As we got closer to ship I began to realize that, although I was thrilled with my purchase, the new dress might take up half of a suitcase, space which we didn’t have.   We decided that once we arrived in Ft. Lauderdale we would seek out a FedEx Kinkos shop and ship the dress back home from there.   When packing our suitcases on the last day of the cruise, we packed the dress, some heavy coats, and a vase we had won at the Hot Glass Show give-away in a carry off bag.  Once we got into our hotel for our overnight in Ft. Lauderdale, I had the shuttle driver take me to the FedEx Kinkos office.   I packed up all our extraneous items and shipped them ground back home to Arizona.

Now fast forward to the next Summer.   I finally got to wear the dress for the purpose for which I bought it, the annual dance competition in Anaheim California.   I had worn it on a whim to a New Years Eve party where the host had told me to “wear whatever you want, there is no particular dress code” and to a couple of dance studio local performances, but wearing the dress for my competition Flamenco solo was the moment for which I had been waiting.   The addition of accessories including oversize earrings and, for my hair, a Spanish comb and white flowers, completed the look.   I walked out onto the stage just hoping I could get all the choreography and footwork just right.   I also knew that even if I didn’t get everything perfect, I at least looked good in my authentic dress.  I was thrilled when they announced my scores as I had earned a Platinum first place in the adult folkloric category.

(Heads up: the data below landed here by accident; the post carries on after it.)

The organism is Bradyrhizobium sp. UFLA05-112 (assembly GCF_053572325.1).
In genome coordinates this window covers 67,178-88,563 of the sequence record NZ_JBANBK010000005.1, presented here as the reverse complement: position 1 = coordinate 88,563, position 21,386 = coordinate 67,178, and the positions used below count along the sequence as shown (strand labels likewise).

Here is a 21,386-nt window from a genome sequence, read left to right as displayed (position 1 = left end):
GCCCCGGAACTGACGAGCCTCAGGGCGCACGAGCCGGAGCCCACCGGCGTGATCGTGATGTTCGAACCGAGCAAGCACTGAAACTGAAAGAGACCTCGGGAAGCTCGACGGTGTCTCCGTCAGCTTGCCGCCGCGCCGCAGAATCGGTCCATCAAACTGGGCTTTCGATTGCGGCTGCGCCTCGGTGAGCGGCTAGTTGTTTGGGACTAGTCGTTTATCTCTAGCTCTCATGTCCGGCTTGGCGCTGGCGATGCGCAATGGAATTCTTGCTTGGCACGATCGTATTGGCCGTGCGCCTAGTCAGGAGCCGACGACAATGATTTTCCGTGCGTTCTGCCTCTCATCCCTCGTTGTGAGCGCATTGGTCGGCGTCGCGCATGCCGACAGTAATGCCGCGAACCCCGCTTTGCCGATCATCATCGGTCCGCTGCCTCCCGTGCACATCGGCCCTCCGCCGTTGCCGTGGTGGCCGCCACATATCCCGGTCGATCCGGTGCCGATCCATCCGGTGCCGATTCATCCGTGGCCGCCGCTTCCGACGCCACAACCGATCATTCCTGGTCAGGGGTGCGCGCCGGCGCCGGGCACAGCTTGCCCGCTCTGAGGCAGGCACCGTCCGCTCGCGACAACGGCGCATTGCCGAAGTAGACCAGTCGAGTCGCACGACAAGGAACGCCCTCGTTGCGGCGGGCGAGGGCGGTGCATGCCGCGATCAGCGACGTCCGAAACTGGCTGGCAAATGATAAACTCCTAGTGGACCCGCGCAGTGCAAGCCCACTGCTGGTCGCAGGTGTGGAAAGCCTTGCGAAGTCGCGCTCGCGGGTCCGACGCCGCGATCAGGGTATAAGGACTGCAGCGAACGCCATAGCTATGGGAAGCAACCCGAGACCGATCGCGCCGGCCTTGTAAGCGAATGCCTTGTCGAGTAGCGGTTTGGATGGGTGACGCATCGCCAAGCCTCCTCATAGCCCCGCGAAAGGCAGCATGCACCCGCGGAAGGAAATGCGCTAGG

That dress is definitely the most memorable, unusual, authentic and functional souvenir I have picked up in all my travels.   We invite our readers to share any of their interesting and memorable shopping experiences from their past cruises.